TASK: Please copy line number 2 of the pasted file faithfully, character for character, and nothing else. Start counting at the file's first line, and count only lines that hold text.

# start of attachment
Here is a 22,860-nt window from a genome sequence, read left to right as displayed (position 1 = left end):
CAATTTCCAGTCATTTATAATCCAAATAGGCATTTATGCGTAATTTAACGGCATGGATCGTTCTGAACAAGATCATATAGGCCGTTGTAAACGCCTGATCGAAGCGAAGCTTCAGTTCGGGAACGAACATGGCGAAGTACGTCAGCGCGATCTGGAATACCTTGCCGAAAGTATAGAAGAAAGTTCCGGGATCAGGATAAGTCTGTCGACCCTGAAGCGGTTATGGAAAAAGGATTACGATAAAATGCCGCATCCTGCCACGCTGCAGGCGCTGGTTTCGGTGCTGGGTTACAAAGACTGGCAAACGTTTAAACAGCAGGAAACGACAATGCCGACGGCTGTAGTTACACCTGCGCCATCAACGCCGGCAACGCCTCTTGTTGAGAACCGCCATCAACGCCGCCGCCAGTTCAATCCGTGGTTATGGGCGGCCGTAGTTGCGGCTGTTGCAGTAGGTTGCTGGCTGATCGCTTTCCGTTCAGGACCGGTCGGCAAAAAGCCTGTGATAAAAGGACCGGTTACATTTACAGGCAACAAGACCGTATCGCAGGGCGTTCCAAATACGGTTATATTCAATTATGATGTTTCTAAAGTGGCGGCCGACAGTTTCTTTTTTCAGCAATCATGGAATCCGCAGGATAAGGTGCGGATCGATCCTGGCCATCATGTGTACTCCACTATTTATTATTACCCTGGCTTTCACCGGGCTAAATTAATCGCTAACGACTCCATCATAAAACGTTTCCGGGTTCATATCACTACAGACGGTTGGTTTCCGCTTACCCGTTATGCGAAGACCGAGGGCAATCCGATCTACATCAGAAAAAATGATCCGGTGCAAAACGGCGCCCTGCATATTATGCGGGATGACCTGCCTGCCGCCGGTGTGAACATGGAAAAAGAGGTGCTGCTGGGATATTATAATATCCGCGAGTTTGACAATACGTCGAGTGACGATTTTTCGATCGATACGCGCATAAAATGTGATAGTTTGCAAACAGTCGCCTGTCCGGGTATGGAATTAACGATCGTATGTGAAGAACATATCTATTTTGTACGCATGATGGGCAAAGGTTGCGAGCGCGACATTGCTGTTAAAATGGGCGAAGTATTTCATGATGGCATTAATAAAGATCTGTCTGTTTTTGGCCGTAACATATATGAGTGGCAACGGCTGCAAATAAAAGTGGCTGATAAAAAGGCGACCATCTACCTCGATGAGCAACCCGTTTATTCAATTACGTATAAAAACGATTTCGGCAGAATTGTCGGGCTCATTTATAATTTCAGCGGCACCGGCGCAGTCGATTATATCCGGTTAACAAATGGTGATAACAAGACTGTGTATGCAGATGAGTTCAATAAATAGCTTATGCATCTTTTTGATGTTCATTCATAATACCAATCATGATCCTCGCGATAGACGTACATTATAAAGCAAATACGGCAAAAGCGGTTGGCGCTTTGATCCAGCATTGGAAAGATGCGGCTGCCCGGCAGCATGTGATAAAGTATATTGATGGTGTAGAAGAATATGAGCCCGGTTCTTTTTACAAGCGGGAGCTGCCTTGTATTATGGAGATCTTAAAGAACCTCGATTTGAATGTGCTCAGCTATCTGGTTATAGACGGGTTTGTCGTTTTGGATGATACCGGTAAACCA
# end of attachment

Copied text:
CAATTTCCAGTCATTTATAATCCAAATAGGCATTTATGCGTAATTTAACGGCATGGATCGTTCTGAACAAGATCATATAGGCCGTTGTAAACGCCTGATCGAAGCGAAGCTTCAGTTCGGGAACGAACATGGCGAAGTACGTCAGCGCGATCTGGAATACCTTGCCGAAAGTATAGAAGAAAGTTCCGGGATCAGGATAAGTCTGTCGACCCTGAAGCGGTTATGGAAAAAGGATTACGATAAAATGCCGCATCCTGCCACGCTGCAGGCGCTGGTTTCGGTGCTGGGTTACAAAGACTGGCAAACGTTTAAACAGCAGGAAACGACAATGCCGACGGCTGTAGTTACACCTGCGCCATCAACGCCGGCAACGCCTCTTGTTGAGAACCGCCATCAACGCCGCCGCCAGTTCAATCCGTGGTTATGGGCGGCCGTAGTTGCGGCTGTTGCAGTAGGTTGCTGGCTGATCGCTTTCCGTTCAGGACCGGTCGGCAAAAAGCCTGTGATAAAAGGACCGGTTACATTTACAGGCAACAAGACCGTATCGCAGGGCGTTCCAAATACGGTTATATTCAATTATGATGTTTCTAAAGTGGCGGCCGACAGTTTCTTTTTTCAGCAATCATGGAATCCGCAGGATAAGGTGCGGATCGATCCTGGCCATCATGTGTACTCCACTATTTATTATTACCCTGGCTTTCACCGGGCTAAATTAATCGCTAACGACTCCATCATAAAACGTTTCCGGGTTCATATCACTACAGACGGTTGGTTTCCGCTTACCCGTTATGCGAAGACCGAGGGCAATCCGATCTACATCAGAAAAAATGATCCGGTGCAAAACGGCGCCCTGCATATTATGCGGGATGACCTGCCTGCCGCCGGTGTGAACATGGAAAAAGAGGTGCTGCTGGGATATTATAATATCCGCGAGTTTGACAATACGTCGAGTGACGATTTTTCGATCGATACGCGCATAAAATGTGATAGTTTGCAAACAGTCGCCTGTCCGGGTATGGAATTAACGATCGTATGTGAAGAACATATCTATTTTGTACGCATGATGGGCAAAGGTTGCGAGCGCGACATTGCTGTTAAAATGGGCGAAGTATTTCATGATGGCATTAATAAAGATCTGTCTGTTTTTGGCCGTAACATATATGAGTGGCAACGGCTGCAAATAAAAGTGGCTGATAAAAAGGCGACCATCTACCTCGATGAGCAACCCGTTTATTCAATTACGTATAAAAACGATTTCGGCAGAATTGTCGGGCTCATTTATAATTTCAGCGGCACCGGCGCAGTCGATTATATCCGGTTAACAAATGGTGATAACAAGACTGTGTATGCAGATGAGTTCAATAAATAGCTTATGCATCTTTTTGATGTTCATTCATAATACCAATCATGATCCTCGCGATAGACGTACATTATAAAGCAAATACGGCAAAAGCGGTTGGCGCTTTGATCCAGCATTGGAAAGATGCGGCTGCCCGGCAGCATGTGATAAAGTATATTGATGGTGTAGAAGAATATGAGCCCGGTTCTTTTTACAAGCGGGAGCTGCCTTGTATTATGGAGATCTTAAAGAACCTCGATTTGAATGTGCTCAGCTATCTGGTTATAGACGGGTTTGTCGTTTTGGATGATACCGGTAAACCA